Sick of COVID-19 mandates and the pressure to become vaccinated, German, Austrian and Swiss citizens have been making their way to one of the poorest parts of Paraguay to seek refuge in a 4,000-acre gated colony.
The colony, known as El Paraíso Verde, or the Green Paradise, advertises itself as a safe haven from “socialist trends or current economic and political situations worldwide,” as well as “5G, chemtrails, fluoridated water, mandatory vaccinations and healthcare mandates.”
Founded by couple Dr. Erwin and Sylvia Annau, their Paraguay-registered business promotes itself under tags such as “#nomasks #nomandates #nofearofviruses #no5g #naturalmedicine #organicfood #nochemtrails” on Instagram.
First established in 2016, the colony was built “with the dream of a better life and future outside of the ‘matrix’,” according to its website, but it’s now become a place where immigrants can escape all mandatory vaccinations — not just those for COVID-19.
According to The Guardian, Paraguay recorded the world’s highest COVID-19 death rate per capita in June 2021, but El Paraíso Verde claims on its YouTube page that the pandemic is “non-existent,” and it shares snake-oil “miracle cures” for COVID-19.
They are also telling viewers that Paraguay is free from pandemic restrictions, despite Paraguay having COVID protocols in place.
In one YouTube video, several German-speaking residents explain that their move to the colony was prompted by vaccine skepticism.
“In the meantime, the measles vaccination is mandatory in Germany, as you may know yourself, the measles vaccination has been enforced. It was like… we had a friend who got the child back paralyzed and disabled after the vaccination. And we knew we had to protect not only ourselves but our child as well,” one father explained.
In another video, a young girl describes Germany’s public health restrictions as “madness.”
The colony remains quite small at this point — less than 1,000 residents — but the founders are aiming to grow their population into the tens of thousands, and have plans to open a “wellness” centre and a school.
Dr. Nadia Riveros, the head of public health in the Caazapá region, where the colony is located, told The Guardian that she’s concerned about a group of COVID skeptics making themselves at home in the area — especially now, when the pandemic is devastating the region for the third time, and the area only has one ambulance and no ICU beds.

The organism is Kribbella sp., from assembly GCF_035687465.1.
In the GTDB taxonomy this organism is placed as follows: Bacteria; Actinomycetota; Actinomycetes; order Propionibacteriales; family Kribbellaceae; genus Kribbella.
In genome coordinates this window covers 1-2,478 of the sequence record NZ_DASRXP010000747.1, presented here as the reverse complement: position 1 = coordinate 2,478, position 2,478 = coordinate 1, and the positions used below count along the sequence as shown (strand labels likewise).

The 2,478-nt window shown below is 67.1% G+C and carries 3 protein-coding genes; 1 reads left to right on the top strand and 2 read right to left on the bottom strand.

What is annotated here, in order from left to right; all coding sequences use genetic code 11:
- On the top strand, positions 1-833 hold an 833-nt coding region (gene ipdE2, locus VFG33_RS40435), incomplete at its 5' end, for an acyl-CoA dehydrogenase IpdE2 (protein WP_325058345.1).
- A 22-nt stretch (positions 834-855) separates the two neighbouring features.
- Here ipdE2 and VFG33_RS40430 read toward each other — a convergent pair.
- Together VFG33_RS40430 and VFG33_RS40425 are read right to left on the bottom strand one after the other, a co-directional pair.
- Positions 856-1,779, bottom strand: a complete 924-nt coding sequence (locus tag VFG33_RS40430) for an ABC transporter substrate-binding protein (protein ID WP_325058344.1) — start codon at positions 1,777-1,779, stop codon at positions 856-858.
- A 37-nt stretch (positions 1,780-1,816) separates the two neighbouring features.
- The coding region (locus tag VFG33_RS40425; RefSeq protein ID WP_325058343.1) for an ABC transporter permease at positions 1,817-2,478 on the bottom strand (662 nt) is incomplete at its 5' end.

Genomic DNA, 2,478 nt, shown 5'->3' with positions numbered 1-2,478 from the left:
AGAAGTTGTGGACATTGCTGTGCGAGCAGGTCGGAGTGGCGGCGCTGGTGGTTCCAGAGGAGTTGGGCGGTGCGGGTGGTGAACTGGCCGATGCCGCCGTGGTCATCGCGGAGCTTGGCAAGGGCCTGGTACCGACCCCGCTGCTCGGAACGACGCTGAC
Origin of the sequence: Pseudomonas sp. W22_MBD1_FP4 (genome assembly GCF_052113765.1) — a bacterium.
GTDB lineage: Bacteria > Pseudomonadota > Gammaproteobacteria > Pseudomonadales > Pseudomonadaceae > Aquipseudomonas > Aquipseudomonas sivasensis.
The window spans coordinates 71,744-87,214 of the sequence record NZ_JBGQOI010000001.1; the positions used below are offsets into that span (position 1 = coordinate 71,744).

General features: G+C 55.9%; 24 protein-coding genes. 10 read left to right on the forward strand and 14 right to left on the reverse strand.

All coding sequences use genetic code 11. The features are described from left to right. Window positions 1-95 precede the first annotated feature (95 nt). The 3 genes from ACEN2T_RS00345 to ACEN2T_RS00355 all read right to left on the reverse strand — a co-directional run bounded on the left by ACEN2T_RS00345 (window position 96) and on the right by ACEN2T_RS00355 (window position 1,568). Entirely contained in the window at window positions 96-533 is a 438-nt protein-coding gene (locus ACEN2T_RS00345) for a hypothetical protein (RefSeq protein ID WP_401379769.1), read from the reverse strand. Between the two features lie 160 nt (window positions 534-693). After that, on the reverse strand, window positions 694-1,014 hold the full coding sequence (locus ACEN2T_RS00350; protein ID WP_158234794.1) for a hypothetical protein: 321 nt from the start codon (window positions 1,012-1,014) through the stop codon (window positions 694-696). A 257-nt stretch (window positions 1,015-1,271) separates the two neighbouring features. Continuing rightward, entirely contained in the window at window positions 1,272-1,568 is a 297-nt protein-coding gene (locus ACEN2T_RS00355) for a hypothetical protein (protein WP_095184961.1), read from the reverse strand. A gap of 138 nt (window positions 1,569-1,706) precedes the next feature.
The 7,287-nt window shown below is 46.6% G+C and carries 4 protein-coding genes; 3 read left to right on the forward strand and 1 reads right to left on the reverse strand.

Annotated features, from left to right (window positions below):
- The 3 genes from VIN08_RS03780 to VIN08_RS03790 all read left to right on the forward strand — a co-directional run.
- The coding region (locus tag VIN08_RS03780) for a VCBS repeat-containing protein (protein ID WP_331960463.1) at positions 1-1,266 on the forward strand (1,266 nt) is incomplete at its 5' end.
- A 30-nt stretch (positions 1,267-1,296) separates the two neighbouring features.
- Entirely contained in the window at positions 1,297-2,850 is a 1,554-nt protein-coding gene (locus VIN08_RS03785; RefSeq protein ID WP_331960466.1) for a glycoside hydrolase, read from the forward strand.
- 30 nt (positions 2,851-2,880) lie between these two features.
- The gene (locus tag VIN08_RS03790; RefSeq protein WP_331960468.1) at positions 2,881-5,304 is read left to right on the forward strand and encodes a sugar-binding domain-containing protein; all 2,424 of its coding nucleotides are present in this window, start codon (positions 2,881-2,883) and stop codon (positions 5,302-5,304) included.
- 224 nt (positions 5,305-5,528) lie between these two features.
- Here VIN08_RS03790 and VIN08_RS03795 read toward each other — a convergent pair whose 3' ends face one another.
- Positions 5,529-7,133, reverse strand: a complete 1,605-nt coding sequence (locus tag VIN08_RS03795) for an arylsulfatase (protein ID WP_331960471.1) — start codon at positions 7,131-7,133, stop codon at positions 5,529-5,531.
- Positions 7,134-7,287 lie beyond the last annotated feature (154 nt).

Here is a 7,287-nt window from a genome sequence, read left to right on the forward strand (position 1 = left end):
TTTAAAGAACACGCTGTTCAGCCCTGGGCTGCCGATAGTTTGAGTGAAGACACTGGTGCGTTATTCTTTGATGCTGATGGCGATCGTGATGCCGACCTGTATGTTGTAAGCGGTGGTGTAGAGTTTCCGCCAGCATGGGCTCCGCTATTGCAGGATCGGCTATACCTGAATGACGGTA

“We don’t want to go through that again. I think foreigners, wherever they’re from, should have to get vaccinated before entering the country,” she said.
Paraguay’s health ministry announced in January that it will only permit entry to vaccinated individuals who present a vaccine certificate, and that they have already turned away six German residents who didn’t have the required paperwork, reports Insider.
Perhaps more concerning than its propensity for conspiracy theories, however, is the founder’s views on Islam.
In a 2018 interview posted on YouTube, Annau shared that he thinks Germans shouldn’t have to coexist with Islam, and the year before he told members of the Paraguayan government: “Islam is not part of Germany. We are enlightened Christians, and we are concerned about our daughters. We see the Qur’an as [containing] an ideology of political domination, which is not compatible with democratic and Christian values.”
In its own website FAQ, El Paraíso Verde denies being a cult.
“Definitely not … We will never position ourselves as leaders or gurus or accept such here. We are just normal people,” the site reads.
It also denies being a “haven for Nazis,” although its response doesn’t outwardly reject ties to white supremacy.
“The word Nazi is instrumentalized in order to enforce equalization of opinion with unworldly, extremely left-wing multi-cult ideologies,” it added.
According to the EU Observer, El Paraíso Verde is not the first colony of its kind to gain traction during the pandemic.
The news site reports that 2,500 Germans and Austrians have created a community on Bulgaria’s Black Sea coast, full of “corona-truthers” and a “hodgepodge of anti-government conspiracy theorists.”
In a Feb. 5 statement on the El Paraíso Verde website, Annau wrote: “We are not anti-vaccination, but advocates of the right of choice over the substances someone gets into their body. Everyone must do their own research to determine if they want to accept the vaccinations currently being offered into their body.”
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